I appreciate any input.

    1. Hey Jake, with bigger jobs, it can take a lot longer if you don’t know what you are doing. For that reason I suggest you get the book. I would have it done in 2 days, so maybe rent for 3? People often take a week+

  6. Hi, Ben, I wish I had found your video sooner, such a great tip to follow.
    Well, I had just spent $3K on hiring a contractor who supposedly understood what I wanted – hi-gloss basketball court shine. The result was disappointing, it looks silk finished not glossed. I had requested with specific instruction of three coats of polyurethane, he claimed he used it, but it was nowhere near gym floor look. Did I ask to used wrong type of product for what I wanted? Or perhaps he just didn’t use the product I requested? how or where to go from here to achieve the glossy look I want?
    thanks for any info you can share…

  7. Yep, Ben is right. I’ve been in the Wood Floor Crafter trade since 1978, and in order to do it right, and not waste a week of your time and money, a 240 volt drum sander is required. Due to safety concerns here in Ontario, Canada, you’re not going to be able to rent a professional 240 volt machine, only tiny 110 volt machines (sandpaper not included), best suited to sand a small 9′ x 12′ room, or as a boat anchor! LOL. Just some humour.

    Also, you’ll need to rent an edger (sandpaper not included) for perimeter sanding, closets, hallways, stair landings, etc., where the drum sander can’t reach. On top of that, you’ll need to rent a buffer machine, proper plate attachment, and sanding screens to fit (sanding screens not included).

    Also, you need to consider a professional dust containment system. Can you rent that? No.

    Then there’s safety equipment you need to buy. Dust masks, carbon filter masks, eye protection, hearing protection, and proper knee pads.

    Also, you need to buy wood filler, stain and finish.

    Quite the shopping list, right?

    Important note:

    If the wood flooring is 3/4″ thick tongue and groove, you only have between 1/8″ to 3/16″ of thickness above the tongue and groove. What this means is that there’s very little room for error, like drum marks and gouges that may occur if you don’t know what you’re doing. This is even less if you’re sanding a floor that’s only 3/8″ total thickness. Definatly not worth an experiment.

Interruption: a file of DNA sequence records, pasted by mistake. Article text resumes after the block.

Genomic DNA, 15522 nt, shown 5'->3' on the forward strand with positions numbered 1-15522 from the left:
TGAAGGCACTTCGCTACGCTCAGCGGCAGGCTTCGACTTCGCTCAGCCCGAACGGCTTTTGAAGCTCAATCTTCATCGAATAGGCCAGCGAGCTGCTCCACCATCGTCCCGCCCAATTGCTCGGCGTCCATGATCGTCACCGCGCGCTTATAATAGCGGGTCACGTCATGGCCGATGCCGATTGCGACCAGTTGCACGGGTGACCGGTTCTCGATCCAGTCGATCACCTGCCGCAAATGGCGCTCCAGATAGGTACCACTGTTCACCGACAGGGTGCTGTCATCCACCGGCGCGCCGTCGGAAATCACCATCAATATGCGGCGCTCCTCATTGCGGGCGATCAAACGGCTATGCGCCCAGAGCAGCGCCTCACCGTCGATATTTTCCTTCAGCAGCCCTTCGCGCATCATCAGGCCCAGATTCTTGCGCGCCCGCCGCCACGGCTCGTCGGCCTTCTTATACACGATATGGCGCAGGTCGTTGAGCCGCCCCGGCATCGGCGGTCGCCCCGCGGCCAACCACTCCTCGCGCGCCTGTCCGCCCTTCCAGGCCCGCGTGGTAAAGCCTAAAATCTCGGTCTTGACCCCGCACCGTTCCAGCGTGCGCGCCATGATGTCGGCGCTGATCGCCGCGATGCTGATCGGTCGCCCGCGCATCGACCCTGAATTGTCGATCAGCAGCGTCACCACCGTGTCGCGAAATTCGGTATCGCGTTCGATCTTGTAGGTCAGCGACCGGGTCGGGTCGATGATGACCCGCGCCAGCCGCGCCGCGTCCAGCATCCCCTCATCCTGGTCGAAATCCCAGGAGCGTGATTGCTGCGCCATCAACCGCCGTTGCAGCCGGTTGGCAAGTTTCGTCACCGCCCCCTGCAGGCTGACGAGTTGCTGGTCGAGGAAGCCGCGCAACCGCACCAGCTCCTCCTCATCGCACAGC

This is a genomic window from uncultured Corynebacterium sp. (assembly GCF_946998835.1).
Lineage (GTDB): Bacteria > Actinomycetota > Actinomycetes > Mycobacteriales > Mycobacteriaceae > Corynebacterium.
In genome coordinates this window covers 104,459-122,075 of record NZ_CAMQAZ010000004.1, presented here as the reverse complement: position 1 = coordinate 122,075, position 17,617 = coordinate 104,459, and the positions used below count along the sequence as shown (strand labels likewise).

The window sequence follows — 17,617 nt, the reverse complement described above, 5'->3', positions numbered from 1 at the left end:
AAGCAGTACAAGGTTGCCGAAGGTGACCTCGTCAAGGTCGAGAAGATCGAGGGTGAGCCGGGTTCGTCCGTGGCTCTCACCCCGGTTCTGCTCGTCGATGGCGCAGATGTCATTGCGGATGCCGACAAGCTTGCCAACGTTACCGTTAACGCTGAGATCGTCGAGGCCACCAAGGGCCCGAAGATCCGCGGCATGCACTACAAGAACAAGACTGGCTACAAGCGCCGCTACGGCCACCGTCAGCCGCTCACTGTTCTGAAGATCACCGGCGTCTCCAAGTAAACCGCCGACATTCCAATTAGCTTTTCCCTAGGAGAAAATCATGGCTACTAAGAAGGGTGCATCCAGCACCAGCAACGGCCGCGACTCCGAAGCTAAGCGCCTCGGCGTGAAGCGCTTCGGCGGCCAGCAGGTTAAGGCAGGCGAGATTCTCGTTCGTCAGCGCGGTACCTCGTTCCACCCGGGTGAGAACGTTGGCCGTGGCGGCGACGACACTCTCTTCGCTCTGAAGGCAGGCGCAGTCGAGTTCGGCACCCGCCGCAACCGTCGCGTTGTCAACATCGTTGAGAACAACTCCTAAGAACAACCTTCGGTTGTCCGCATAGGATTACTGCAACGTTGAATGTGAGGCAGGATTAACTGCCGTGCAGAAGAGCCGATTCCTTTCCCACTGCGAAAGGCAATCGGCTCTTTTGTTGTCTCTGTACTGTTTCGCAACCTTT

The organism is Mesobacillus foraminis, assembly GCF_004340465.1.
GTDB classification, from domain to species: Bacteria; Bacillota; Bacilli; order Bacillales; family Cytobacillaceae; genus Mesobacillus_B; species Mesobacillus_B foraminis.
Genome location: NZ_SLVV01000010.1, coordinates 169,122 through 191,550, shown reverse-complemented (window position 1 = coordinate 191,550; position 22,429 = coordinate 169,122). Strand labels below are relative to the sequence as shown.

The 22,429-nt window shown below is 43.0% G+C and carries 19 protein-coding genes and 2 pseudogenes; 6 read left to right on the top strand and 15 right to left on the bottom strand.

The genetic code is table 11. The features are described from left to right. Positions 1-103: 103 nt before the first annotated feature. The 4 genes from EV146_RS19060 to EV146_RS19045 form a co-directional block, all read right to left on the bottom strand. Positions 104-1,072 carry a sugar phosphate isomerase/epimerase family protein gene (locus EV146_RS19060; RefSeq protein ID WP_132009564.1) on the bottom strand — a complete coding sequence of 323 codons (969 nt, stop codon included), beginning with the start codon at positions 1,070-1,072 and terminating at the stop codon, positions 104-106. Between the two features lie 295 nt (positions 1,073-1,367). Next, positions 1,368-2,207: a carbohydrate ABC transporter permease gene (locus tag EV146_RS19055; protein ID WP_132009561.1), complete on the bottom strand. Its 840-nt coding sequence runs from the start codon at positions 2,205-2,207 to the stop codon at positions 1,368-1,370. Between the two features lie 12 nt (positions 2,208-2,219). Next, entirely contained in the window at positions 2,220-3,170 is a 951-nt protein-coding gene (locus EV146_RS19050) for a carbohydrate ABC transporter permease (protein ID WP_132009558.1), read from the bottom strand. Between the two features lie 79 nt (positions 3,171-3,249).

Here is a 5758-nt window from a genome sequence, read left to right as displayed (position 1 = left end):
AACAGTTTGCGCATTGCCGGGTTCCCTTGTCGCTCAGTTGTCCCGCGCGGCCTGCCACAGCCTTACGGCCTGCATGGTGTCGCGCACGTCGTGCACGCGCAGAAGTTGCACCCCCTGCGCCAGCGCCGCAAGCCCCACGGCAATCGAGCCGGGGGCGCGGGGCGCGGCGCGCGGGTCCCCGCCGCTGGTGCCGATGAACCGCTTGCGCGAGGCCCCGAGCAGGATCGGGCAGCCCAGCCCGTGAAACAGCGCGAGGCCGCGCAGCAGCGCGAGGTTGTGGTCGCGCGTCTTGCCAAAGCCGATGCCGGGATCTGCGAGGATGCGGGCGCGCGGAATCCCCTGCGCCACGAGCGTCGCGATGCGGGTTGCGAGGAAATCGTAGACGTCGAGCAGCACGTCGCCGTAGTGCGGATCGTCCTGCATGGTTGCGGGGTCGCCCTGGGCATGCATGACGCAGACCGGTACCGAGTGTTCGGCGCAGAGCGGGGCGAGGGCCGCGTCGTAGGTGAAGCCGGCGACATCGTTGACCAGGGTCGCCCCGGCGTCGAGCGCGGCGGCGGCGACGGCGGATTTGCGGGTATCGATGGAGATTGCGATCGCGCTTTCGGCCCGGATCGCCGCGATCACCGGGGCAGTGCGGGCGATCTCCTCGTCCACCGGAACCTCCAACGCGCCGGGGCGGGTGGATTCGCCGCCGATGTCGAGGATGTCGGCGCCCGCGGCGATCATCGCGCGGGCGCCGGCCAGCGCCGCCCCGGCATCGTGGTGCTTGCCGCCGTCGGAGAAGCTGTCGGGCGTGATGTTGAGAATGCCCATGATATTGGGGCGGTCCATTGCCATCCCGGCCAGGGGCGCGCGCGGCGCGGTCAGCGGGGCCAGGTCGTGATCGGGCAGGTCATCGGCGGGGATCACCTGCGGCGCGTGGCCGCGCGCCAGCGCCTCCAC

No disrespect to anyone that wants to attempt this by DIY to save some money, but “A cheap job ends up costing a lot more down the road.” Food for thought. Kindest Regards.

  8. Hi

    Great content. I agree with you. The hire centres are only interested in making a fast dollar (normal). A good part of my business comes from people that have used hired floor sanding equipment and they have managed to destroy their floors. In many cases the issue wasn`t the person but the machine. Those machines need to be calibrated regular and some machines are way too big for apartment sanding. Few months ago we went to an old lady home to find out that she was sanding a hall with a 55 kilo Clarke machine. That machine is suitable for sanding sport rooms not tiny halls but the fee per day was 100 euro so hiring her a big machine made financial sense.

    With the explosion of internet content and advice websites, people think they can do anything. Until someone gets hurt, this madness won`t stop.

    1. whoa fella! people thought they could do anything before the internet. If anything the internet is showing people that its not as easy as they think. I had a friend tell me once that he could easily do what i do. “its not hard” he said. lol

      Thanks for taking the time to actually read and reply, most people trying to get a blog comment link just post spam!

      By the way, are clarkes popular in ireland? They are great machines but not very popular in england. I have only ever used one once.